In 1816, following the scandalous collapse of his marriage, Lord Byron left England forever. His first destination was the Villa Diodati by Lake Geneva where he stayed together with Percy Bysshe Shelley, Mary Godwin, Claire Clairmont and John Polidori. Byron in Geneva focuses sharply on the poet’s life in the summer of that year, a famous time for meteorologists (for whom 1816 is the year without a summer), but also that crucial moment in the development of his writing when, urged on by Shelley, Byron tried to transform himself into a Romantic poet of the Wordsworthian variety. The book gives a vivid impression of what Byron thought and felt in these few months after the breakdown of his marriage, but also explores the different aspects of his nature that emerge in contact with a remarkable cast of supporting characters, which also included Madame de Staël, who presided over a famous salon in Coppet, across the lake from Geneva, and Matthew Lewis, author of the splendidly erotic `Gothic’ best-seller, The Monk. David Ellis sets out to challenge recent damning studies of Byron and through his meticulous exploration of the private and public life of the poet at this pivotal moment, he reasserts the value of Byron’s wit, warm-heartedness, and hatred of cant.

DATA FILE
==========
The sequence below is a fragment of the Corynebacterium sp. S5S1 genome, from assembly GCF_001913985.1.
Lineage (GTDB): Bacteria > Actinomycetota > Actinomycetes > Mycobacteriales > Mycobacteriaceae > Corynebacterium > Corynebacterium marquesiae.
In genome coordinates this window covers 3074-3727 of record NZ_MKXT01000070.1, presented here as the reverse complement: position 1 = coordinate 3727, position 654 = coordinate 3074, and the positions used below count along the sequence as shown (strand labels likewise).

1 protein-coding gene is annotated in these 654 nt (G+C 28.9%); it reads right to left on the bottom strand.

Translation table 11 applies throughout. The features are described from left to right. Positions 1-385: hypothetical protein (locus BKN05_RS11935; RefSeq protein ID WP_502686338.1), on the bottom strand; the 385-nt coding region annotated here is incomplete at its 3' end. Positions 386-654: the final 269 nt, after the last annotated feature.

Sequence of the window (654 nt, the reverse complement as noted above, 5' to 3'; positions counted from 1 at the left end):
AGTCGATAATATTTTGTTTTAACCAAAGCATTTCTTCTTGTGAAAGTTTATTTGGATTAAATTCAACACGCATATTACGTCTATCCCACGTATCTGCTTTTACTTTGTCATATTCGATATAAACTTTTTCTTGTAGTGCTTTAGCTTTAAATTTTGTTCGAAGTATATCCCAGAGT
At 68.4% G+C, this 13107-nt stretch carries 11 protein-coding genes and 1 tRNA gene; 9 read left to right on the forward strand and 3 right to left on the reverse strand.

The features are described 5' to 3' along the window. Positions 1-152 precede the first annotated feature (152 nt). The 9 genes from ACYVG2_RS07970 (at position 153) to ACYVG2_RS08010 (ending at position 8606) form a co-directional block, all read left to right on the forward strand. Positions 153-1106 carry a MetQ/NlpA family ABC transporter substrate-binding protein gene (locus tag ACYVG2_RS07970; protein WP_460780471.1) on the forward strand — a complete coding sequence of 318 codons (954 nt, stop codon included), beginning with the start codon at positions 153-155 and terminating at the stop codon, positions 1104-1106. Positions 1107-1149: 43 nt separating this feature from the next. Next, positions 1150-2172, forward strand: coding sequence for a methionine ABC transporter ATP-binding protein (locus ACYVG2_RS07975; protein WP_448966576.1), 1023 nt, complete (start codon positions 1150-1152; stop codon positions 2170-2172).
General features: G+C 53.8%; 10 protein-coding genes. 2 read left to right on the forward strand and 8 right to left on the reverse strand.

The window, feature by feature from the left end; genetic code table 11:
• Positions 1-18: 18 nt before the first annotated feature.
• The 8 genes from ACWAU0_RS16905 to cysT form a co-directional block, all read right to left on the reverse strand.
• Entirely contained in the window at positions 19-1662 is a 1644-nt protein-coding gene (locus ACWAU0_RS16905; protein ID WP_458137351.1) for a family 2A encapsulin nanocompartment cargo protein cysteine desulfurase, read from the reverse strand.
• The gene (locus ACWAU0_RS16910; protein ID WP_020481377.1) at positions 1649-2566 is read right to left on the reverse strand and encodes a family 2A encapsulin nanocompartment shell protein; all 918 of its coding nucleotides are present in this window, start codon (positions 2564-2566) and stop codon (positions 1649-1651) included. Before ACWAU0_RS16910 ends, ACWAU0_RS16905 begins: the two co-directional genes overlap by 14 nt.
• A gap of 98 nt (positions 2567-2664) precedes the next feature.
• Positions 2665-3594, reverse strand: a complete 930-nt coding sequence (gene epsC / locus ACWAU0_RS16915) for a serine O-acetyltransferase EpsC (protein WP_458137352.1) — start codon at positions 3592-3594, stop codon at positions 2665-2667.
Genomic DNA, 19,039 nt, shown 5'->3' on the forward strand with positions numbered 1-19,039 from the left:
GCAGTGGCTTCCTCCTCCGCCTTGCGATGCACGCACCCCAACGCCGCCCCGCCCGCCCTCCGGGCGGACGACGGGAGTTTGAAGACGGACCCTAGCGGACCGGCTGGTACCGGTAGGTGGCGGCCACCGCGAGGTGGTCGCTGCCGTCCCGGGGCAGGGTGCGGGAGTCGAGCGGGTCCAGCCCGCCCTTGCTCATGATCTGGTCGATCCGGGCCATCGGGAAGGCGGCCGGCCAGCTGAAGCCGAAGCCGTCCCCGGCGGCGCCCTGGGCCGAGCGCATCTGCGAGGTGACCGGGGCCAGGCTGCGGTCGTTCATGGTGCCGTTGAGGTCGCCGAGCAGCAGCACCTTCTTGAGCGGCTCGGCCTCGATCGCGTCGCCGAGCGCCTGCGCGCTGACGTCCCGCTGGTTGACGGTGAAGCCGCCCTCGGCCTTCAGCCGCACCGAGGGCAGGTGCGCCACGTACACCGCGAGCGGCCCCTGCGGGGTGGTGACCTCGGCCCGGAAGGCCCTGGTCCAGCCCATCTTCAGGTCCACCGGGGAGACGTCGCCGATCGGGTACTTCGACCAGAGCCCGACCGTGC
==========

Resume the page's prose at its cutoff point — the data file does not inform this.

Subjects: Language & Literature
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